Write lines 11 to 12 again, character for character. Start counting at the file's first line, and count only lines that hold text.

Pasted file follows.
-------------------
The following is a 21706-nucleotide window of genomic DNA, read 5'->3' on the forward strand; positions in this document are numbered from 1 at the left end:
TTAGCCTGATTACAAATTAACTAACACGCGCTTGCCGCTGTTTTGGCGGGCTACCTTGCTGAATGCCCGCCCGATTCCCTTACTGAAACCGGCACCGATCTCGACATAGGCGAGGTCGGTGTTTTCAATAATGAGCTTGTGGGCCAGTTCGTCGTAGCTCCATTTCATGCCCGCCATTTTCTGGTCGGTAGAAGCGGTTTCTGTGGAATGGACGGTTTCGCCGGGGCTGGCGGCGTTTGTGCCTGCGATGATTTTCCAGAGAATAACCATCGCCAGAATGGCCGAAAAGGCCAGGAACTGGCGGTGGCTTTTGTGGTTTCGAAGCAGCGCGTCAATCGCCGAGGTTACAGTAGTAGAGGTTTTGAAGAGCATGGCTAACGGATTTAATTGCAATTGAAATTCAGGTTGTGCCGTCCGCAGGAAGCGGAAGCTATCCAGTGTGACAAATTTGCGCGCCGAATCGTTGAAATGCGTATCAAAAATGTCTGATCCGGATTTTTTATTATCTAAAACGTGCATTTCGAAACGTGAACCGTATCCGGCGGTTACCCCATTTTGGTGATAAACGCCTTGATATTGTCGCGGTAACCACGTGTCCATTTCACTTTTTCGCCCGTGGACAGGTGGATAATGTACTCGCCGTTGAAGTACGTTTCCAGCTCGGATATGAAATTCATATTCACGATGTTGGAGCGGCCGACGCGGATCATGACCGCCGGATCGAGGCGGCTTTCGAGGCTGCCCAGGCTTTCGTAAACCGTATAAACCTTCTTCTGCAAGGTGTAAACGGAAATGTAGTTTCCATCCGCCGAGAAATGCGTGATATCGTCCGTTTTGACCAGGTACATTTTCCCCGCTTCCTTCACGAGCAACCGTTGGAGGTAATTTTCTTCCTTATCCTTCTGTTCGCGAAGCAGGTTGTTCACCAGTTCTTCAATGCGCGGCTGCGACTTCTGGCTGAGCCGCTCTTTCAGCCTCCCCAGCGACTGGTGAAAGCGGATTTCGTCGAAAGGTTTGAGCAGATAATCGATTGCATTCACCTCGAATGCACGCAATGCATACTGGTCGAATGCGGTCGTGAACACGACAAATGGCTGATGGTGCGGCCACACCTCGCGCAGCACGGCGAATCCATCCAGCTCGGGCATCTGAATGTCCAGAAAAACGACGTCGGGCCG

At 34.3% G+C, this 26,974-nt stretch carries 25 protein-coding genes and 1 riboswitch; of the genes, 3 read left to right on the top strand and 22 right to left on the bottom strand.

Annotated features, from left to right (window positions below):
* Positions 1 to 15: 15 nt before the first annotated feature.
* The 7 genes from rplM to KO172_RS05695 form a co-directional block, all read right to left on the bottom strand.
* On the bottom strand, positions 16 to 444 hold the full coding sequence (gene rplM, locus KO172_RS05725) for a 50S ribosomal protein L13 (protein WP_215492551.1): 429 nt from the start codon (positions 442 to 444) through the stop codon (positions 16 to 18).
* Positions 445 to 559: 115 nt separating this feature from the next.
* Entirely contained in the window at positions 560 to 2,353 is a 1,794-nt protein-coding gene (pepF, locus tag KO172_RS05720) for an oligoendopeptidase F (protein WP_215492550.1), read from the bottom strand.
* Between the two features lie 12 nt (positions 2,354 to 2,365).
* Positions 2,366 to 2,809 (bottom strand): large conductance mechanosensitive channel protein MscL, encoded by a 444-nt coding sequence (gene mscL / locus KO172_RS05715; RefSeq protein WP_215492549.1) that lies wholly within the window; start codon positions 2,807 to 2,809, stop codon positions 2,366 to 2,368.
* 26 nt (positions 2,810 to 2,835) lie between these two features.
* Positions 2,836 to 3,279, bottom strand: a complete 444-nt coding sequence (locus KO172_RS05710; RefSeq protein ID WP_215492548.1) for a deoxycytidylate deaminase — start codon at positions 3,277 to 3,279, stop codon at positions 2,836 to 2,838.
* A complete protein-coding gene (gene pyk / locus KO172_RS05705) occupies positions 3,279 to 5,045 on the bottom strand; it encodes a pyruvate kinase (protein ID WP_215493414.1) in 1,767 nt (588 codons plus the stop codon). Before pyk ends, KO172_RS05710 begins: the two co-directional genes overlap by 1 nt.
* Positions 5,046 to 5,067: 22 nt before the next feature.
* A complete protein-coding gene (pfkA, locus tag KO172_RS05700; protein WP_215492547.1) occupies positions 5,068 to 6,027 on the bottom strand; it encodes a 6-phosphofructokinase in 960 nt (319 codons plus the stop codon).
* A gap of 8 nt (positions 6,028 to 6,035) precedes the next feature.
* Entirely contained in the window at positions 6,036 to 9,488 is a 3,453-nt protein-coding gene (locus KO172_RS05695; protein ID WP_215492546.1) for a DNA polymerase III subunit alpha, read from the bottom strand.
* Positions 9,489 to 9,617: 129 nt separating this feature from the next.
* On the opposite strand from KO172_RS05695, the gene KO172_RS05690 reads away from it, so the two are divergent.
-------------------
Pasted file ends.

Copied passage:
* Positions 2,366 to 2,809 (bottom strand): large conductance mechanosensitive channel protein MscL, encoded by a 444-nt coding sequence (gene mscL / locus KO172_RS05715; RefSeq protein WP_215492549.1) that lies wholly within the window; start codon positions 2,807 to 2,809, stop codon positions 2,366 to 2,368.
* 26 nt (positions 2,810 to 2,835) lie between these two features.